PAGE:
The John R. Wooden Coach of the Year, commonly known as the Pac-12 Coach of the Year, is an annual college basketball award presented to the top men's basketball coach in the Pac-12 Conference. The winner is selected by conference coaches, who are not allowed to vote for themselves. Former Arizona coach Lute Olson won the award a record seven times. It was first awarded in 1976, when the conference consisted of eight teams and was known as the Pacific-8, before becoming the Pacific-10 after expanding in 1978. Two more teams were added in 2011, when the conference became the Pac-12. The award was known as the Pac-10 Coach of the Year Award when it was renamed in John Wooden's honor following his death in June 2010. Wooden coached the UCLA Bruins for 27 years while winning a record 10 national championships, including seven straight. He retired in 1975, the year before the award began.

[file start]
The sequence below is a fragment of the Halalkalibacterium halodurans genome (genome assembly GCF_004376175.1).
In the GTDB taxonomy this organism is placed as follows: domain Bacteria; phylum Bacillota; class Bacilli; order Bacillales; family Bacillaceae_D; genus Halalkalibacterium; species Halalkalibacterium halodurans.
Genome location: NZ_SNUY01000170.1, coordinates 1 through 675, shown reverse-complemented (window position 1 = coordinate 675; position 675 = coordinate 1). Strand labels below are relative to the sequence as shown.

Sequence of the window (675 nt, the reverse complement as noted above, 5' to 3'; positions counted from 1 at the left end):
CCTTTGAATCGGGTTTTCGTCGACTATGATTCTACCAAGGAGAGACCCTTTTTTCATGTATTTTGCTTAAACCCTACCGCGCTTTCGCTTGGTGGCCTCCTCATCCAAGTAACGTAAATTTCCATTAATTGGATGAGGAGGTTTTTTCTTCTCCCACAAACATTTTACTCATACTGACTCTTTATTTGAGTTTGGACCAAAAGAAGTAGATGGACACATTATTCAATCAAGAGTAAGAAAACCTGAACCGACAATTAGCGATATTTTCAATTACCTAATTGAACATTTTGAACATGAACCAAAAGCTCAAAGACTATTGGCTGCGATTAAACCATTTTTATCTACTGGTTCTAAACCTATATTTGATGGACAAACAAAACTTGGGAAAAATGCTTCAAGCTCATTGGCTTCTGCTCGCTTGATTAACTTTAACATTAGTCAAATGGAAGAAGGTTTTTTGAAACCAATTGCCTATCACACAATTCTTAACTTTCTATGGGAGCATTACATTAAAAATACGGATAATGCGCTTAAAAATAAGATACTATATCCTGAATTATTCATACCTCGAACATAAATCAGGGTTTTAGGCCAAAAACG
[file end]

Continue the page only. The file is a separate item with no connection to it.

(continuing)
Dick DiBiaso of Stanford and George Raveling of Washington State were co-winners in the award's inaugural year. Both schools finished in the lower half of the conference that year. DiBiaso is the only coach to have received the award with a losing record. He was a first-year coach for the Cardinal (then nicknamed Cardinals) with only one returning starter, and the team lost a number of significant players to injury. Stanford's record was 9–18 with 11 losses by six points or less. Since the conference expanded to 10 teams in 1978, the winner of the award has typically qualified for the NCAA Tournament. Marv Harshman was 19–10 with Washington in 1981–82 and fellow Huskies coach Bob Bender finished 16–12 in 1995–96 when the schools landed in the National Invitation Tournament (NIT). In 1990–91, Kelvin Sampson guided Washington State to a 16–12 record and did not compete in a postseason tournament.